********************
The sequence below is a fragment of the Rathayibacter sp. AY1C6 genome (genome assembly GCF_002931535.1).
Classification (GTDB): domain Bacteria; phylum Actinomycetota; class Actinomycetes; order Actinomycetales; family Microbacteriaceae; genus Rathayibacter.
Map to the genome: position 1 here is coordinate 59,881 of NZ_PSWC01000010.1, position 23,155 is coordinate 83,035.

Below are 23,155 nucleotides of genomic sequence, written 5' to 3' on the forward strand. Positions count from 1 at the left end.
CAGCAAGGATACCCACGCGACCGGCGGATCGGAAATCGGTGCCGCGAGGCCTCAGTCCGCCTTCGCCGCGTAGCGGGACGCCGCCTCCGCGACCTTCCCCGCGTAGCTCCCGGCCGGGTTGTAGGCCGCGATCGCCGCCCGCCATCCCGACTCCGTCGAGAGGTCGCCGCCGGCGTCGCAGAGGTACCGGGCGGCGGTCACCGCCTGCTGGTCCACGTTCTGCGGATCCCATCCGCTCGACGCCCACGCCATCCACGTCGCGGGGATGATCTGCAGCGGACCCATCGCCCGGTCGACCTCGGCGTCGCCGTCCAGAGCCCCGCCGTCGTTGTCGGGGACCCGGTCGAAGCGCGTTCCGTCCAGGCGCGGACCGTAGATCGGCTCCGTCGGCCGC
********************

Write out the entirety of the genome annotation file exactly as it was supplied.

The sequence below is a fragment of the Rathayibacter sp. AY1C6 genome (genome assembly GCF_002931535.1).
Classification (GTDB): domain Bacteria; phylum Actinomycetota; class Actinomycetes; order Actinomycetales; family Microbacteriaceae; genus Rathayibacter.
Map to the genome: position 1 here is coordinate 59,881 of NZ_PSWC01000010.1, position 23,155 is coordinate 83,035.

Below are 23,155 nucleotides of genomic sequence, written 5' to 3' on the forward strand. Positions count from 1 at the left end.
CAGCAAGGATACCCACGCGACCGGCGGATCGGAAATCGGTGCCGCGAGGCCTCAGTCCGCCTTCGCCGCGTAGCGGGACGCCGCCTCCGCGACCTTCCCCGCGTAGCTCCCGGCCGGGTTGTAGGCCGCGATCGCCGCCCGCCATCCCGACTCCGTCGAGAGGTCGCCGCCGGCGTCGCAGAGGTACCGGGCGGCGGTCACCGCCTGCTGGTCCACGTTCTGCGGATCCCATCCGCTCGACGCCCACGCCATCCACGTCGCGGGGATGATCTGCAGCGGACCCATCGCCCGGTCGACCTCGGCGTCGCCGTCCAGAGCCCCGCCGTCGTTGTCGGGGACCCGGTCGAAGCGCGTTCCGTCCAGGCGCGGACCGTAGATCGGCTCCGTCGGCCGC